If one wanted to write an interpreter for a stack-based language (like TT-script) for doing something or other with CV, this seems quite achievable to me as a project entirely within Lua on Crow, and would probably be quite a neat encounter with several of the sacred digital mysteries. Perhaps a fun Crow study!


Just trying to satisfy some curiosity… are the docs for the Just Friends II commands online somewhere?

Edit: I found this :smiley:


Zellen being one of my favorite sequencers on Norns, please do so ASAP!


3 posts were merged into an existing topic: Crow & end-user documentation

Will get to work as soon as my crow arrives! I hope it will not be stuck in customs for too long.

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Anyone know if Kria will be one of the scripts that is Norns/Crow compatible?

Building my first modular rig, and if crow can run Kria from norns, i think i’m sold on buying teletype over ansible.

I don’t know if anyone has investigated what it would take for Kria (running on norns) to drive a modular via crow but that seems fairly doable at first glance. One would be limited to two voices since crow only has four outputs.

…unless of course the target was Just Friends running in synth mode (via crow).

I think it’s worth noting (for clarity) that in the above scenario Kria wouldn’t be running directly on crow. Norns would still be running Kria and handling interaction with the grid. Norns would then simply be using crow as an expander to produce CV and gate signals.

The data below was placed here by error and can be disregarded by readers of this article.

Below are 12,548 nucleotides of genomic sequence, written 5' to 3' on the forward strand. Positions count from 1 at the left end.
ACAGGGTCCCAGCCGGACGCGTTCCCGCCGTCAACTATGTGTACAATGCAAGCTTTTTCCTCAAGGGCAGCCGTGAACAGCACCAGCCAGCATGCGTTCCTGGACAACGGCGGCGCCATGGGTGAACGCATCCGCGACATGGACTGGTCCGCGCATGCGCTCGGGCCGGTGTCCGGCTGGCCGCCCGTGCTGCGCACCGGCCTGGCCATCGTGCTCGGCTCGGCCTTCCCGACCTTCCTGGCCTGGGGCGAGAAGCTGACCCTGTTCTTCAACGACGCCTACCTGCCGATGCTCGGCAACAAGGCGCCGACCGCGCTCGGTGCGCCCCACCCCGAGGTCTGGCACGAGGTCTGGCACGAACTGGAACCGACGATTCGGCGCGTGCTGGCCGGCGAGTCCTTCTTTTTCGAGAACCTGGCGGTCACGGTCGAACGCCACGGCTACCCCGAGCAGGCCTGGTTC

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I’m assuming there wont be an i2c cable in the box with Crow, is my best bet just DIY’ing one to connect it to Just Friends? Or is there a standard cable I can grab at an electronics shop (where would look for DIY parts too).

link crow to Just Friends (Whimsical Raps) through an i2c cable (or powered bus)

Powered bus… I have a makenoise power bus, does those mean I don’t even need an i2c cable?

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i2c ‘jumper’ cables can be found on the cheap! Just show your local store this:

The shorter the better, so long as extends between your modules, I don’t regret gettin multiple sizes.

The powered bus will be something like the @okyeron’s tt-busboard jr or the hard to find teletype backpack, or even @bpcmusic’s txb…

What are these things? Follow @tehn’s advice and read this AMAZINGLY helpful thread put together by @okyeron :

It can be intimidating at first, but once you start wrapping your head around it, the typical reaction is, “Oh, that’s all this is?”

Plus, since plenty of people have been patient and kind with me on this forum, I’m happy to pay it forward. Feel free to ping me if it still doesn’t click. I’m no expert, but I feel like have the basics down pat.


I ended up going with these 3 pin jumper wires because I didn’t want to deal with worrying about using electrical tape or heat shrink tubing to keep 3 separate wires together. It’s not labeled as such, but when you order a premade i2c cable this is what you’re getting.

Found the jumper leads at my local. Thanks!


@dansimco the only thing I will add is to make sure the wire lengths are long enough. I’ve been trying to sort out my 16n Faderbank i2c control of my ER301 and, because of the position of the i2c jack on the faderbank and distance from the back of the 301, its definitely not a stable connection. I even found that when I had teletype, Just Friends, and Ansible with a teletype backpack, it was a stretch to get the i2c cable i had on hand to where they needed to be…i still havent gotten i2c to work at all, but everytime someone mentions it they talk about how its fiddly and the shorter the wires are the better, but I’m not sure where the tipping point is…

Anyone have a guideline for the length range our i2c cables should try to fall into?